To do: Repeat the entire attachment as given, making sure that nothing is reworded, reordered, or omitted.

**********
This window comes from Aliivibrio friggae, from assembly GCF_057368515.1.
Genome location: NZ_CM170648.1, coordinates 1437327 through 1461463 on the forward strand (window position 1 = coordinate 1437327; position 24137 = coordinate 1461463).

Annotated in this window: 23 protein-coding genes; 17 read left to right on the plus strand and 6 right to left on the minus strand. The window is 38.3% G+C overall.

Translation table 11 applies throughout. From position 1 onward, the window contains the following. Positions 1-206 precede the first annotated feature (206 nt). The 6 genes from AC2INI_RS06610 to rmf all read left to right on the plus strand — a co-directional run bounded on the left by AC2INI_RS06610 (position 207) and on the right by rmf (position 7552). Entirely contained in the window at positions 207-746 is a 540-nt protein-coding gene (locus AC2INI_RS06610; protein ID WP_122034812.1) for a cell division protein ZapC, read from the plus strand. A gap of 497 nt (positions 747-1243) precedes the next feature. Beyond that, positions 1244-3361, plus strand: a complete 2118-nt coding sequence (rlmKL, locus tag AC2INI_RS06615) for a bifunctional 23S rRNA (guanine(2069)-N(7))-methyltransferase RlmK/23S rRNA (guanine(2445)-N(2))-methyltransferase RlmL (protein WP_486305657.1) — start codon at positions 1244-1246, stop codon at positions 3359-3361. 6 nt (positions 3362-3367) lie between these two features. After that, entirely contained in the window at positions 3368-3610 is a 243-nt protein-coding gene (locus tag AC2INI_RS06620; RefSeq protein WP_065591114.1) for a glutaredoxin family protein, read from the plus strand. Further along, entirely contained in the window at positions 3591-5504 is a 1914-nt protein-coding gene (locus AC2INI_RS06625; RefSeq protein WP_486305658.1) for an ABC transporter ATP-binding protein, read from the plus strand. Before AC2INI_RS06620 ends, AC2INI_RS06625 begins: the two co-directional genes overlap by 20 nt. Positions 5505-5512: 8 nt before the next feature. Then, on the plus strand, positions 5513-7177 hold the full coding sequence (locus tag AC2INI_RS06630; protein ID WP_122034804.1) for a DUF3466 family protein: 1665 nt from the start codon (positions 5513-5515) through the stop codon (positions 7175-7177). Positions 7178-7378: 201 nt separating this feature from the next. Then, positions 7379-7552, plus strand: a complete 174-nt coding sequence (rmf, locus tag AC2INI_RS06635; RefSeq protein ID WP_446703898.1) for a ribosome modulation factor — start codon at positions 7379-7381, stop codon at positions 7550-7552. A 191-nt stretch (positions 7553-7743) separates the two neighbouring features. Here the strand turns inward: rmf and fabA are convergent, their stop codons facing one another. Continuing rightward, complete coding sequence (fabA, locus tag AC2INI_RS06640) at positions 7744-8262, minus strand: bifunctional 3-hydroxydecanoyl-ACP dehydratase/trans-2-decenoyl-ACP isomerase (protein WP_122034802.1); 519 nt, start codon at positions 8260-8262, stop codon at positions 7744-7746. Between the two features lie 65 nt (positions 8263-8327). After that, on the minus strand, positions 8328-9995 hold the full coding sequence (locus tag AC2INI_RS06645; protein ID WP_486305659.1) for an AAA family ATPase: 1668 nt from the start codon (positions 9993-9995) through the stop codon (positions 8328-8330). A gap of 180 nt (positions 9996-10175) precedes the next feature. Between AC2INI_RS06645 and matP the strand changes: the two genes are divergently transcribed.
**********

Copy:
This window comes from Aliivibrio friggae, from assembly GCF_057368515.1.
Genome location: NZ_CM170648.1, coordinates 1437327 through 1461463 on the forward strand (window position 1 = coordinate 1437327; position 24137 = coordinate 1461463).

Annotated in this window: 23 protein-coding genes; 17 read left to right on the plus strand and 6 right to left on the minus strand. The window is 38.3% G+C overall.

Translation table 11 applies throughout. From position 1 onward, the window contains the following. Positions 1-206 precede the first annotated feature (206 nt). The 6 genes from AC2INI_RS06610 to rmf all read left to right on the plus strand — a co-directional run bounded on the left by AC2INI_RS06610 (position 207) and on the right by rmf (position 7552). Entirely contained in the window at positions 207-746 is a 540-nt protein-coding gene (locus AC2INI_RS06610; protein ID WP_122034812.1) for a cell division protein ZapC, read from the plus strand. A gap of 497 nt (positions 747-1243) precedes the next feature. Beyond that, positions 1244-3361, plus strand: a complete 2118-nt coding sequence (rlmKL, locus tag AC2INI_RS06615) for a bifunctional 23S rRNA (guanine(2069)-N(7))-methyltransferase RlmK/23S rRNA (guanine(2445)-N(2))-methyltransferase RlmL (protein WP_486305657.1) — start codon at positions 1244-1246, stop codon at positions 3359-3361. 6 nt (positions 3362-3367) lie between these two features. After that, entirely contained in the window at positions 3368-3610 is a 243-nt protein-coding gene (locus tag AC2INI_RS06620; RefSeq protein WP_065591114.1) for a glutaredoxin family protein, read from the plus strand. Further along, entirely contained in the window at positions 3591-5504 is a 1914-nt protein-coding gene (locus AC2INI_RS06625; RefSeq protein WP_486305658.1) for an ABC transporter ATP-binding protein, read from the plus strand. Before AC2INI_RS06620 ends, AC2INI_RS06625 begins: the two co-directional genes overlap by 20 nt. Positions 5505-5512: 8 nt before the next feature. Then, on the plus strand, positions 5513-7177 hold the full coding sequence (locus tag AC2INI_RS06630; protein ID WP_122034804.1) for a DUF3466 family protein: 1665 nt from the start codon (positions 5513-5515) through the stop codon (positions 7175-7177). Positions 7178-7378: 201 nt separating this feature from the next. Then, positions 7379-7552, plus strand: a complete 174-nt coding sequence (rmf, locus tag AC2INI_RS06635; RefSeq protein ID WP_446703898.1) for a ribosome modulation factor — start codon at positions 7379-7381, stop codon at positions 7550-7552. A 191-nt stretch (positions 7553-7743) separates the two neighbouring features. Here the strand turns inward: rmf and fabA are convergent, their stop codons facing one another. Continuing rightward, complete coding sequence (fabA, locus tag AC2INI_RS06640) at positions 7744-8262, minus strand: bifunctional 3-hydroxydecanoyl-ACP dehydratase/trans-2-decenoyl-ACP isomerase (protein WP_122034802.1); 519 nt, start codon at positions 8260-8262, stop codon at positions 7744-7746. Between the two features lie 65 nt (positions 8263-8327). After that, on the minus strand, positions 8328-9995 hold the full coding sequence (locus tag AC2INI_RS06645; protein ID WP_486305659.1) for an AAA family ATPase: 1668 nt from the start codon (positions 9993-9995) through the stop codon (positions 8328-8330). A gap of 180 nt (positions 9996-10175) precedes the next feature. Between AC2INI_RS06645 and matP the strand changes: the two genes are divergently transcribed.